The City of Edmonton will embark on a online election pilot later this month and Strathcona County will no doubt be watching. Despite my generation’s apparent love affair with everything technology, online voting is one of those things that should forever remain a pie-in-the-sky lust. Sort of like flying cars. Sure, flying cars sound nice — unless you realize the safest place to live is in the basement of your home because a car flown by some inebriated driver can come crashing through your roof without warning. Likewise, an online poll can be mucked with without warning. Government rules for rewarding contracts being what they are, the best security the lowest bid can buy will most likely be protecting any online vote. While I believe any bid-winning firm has what it takes to stop most hackers from having fun with the results, not every hacker can be so easily derailed.
One of the most salient criticisms of Americans Elect — a group that bills itself as seeking to “open up the political process” and “change politics as usual” — is its dogged refusal, using the legal shield of its status as a 501c4 corporation, to disclose the names of its financial backers. This matters, in part, because Americans Elect got off the ground with $20 million of seed money given by only 50-some anonymous donors. That’s 50 nameless investors ponying up an average of $400,000 apiece, although, in one rare case in which the name is known, Americans Elect founder and CEO Peter Ackerman has given at least $1.55 million and, according to Bloomberg — the news organization, not the draft Americans Elect presidential candidate — more than $5 million.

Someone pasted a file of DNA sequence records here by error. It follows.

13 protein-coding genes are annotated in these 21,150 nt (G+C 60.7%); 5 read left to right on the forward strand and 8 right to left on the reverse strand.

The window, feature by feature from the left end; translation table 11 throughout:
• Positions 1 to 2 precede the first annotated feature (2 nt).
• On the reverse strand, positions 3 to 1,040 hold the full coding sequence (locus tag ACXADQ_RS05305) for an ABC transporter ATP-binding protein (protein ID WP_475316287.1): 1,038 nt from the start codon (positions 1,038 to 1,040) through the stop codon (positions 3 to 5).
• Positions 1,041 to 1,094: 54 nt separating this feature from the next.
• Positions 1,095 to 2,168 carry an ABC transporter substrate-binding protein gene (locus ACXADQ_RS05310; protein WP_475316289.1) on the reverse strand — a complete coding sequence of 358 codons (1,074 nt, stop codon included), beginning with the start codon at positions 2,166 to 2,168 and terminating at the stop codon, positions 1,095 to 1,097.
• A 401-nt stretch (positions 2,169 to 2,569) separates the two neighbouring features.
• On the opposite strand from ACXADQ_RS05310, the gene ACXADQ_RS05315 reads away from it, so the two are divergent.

The eyes of the world are upon us, but not only to see who is declared the winner of the GOP caucus Tuesday night. Some are trying to see just how the votes get added up. A reader from Florida writes:
While researching the Iowa Caucus process I came across your website. I was just wondering if you were aware that the Iowa GOP has decided to tally the votes in an undisclosed location this year due to an anonymous threat to ’shut down’ the caucus. This is very concerning to me and I was wondering what your take is being that you’re much more familiar with the Iowa election process than I am. I have heard that Iowa is one of the most transparent states in terms of voting, but wouldn’t counting the votes in secret open up the potential for serious vote fraud? Knowing that the Iowa GOP is not very fond of the current front runner in Iowa I am even more suspicious.
Indeed. It’s easy to imagine the whole Republican Party in the corner with Mitt Romney, hoping to hold off the Paulites and the Gingrich disaster, willing to do anything to save their careers from the hoi polloi. Might they even move their vote counting to an undisclosed location? Sure, even their beloved VP hangs out there!